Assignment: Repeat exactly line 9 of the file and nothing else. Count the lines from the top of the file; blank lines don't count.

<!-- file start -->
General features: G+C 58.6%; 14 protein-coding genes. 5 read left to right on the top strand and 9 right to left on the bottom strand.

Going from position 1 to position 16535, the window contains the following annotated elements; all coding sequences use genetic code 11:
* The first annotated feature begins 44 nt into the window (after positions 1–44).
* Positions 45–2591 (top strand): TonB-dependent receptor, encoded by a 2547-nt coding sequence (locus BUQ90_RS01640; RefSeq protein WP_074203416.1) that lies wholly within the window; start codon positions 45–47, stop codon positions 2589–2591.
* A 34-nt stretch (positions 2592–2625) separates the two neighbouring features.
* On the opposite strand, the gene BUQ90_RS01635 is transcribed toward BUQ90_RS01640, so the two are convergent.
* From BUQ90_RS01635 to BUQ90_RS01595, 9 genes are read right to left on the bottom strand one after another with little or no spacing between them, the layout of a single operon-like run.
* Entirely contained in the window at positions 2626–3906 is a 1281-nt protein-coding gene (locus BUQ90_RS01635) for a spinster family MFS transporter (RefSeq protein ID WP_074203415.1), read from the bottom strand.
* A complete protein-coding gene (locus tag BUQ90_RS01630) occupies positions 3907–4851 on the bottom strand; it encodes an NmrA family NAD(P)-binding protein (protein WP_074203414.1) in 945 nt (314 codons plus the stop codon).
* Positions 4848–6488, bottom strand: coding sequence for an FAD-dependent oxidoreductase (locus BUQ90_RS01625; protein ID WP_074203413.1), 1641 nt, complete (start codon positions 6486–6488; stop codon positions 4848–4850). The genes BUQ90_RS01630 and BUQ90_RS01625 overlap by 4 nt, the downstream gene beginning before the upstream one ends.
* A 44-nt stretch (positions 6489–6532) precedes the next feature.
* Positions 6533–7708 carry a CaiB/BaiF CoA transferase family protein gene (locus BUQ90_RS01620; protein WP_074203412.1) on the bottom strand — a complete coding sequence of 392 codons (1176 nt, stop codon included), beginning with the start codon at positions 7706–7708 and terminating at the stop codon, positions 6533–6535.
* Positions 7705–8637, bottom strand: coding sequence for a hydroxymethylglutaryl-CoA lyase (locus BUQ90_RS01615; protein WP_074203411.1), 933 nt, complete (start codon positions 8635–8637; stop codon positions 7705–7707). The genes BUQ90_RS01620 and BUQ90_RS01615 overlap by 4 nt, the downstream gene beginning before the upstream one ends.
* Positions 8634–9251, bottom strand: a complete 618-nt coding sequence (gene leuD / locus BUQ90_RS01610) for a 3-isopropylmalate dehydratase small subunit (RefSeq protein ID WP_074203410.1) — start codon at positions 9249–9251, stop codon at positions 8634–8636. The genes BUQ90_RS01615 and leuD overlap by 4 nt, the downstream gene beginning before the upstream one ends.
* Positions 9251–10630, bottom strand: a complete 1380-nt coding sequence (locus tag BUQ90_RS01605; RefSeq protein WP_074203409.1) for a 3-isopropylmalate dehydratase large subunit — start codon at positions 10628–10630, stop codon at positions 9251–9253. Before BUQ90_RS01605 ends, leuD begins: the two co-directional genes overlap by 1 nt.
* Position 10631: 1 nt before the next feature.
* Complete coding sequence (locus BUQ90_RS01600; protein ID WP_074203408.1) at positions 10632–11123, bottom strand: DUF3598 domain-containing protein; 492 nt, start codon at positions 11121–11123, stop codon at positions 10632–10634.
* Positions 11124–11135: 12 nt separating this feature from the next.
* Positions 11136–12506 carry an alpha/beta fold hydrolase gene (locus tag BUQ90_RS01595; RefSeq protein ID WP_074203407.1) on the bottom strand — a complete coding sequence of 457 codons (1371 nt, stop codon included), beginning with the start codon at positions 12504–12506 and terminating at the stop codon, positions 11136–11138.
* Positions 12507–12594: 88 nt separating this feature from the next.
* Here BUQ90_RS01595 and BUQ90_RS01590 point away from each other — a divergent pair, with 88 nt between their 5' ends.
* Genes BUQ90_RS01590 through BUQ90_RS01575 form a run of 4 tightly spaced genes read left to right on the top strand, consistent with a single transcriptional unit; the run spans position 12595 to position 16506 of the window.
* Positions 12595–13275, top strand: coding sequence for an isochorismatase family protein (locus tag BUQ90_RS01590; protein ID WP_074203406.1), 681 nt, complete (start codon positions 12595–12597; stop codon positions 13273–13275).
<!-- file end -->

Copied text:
* A complete protein-coding gene (locus tag BUQ90_RS01630) occupies positions 3907–4851 on the bottom strand; it encodes an NmrA family NAD(P)-binding protein (protein WP_074203414.1) in 945 nt (314 codons plus the stop codon).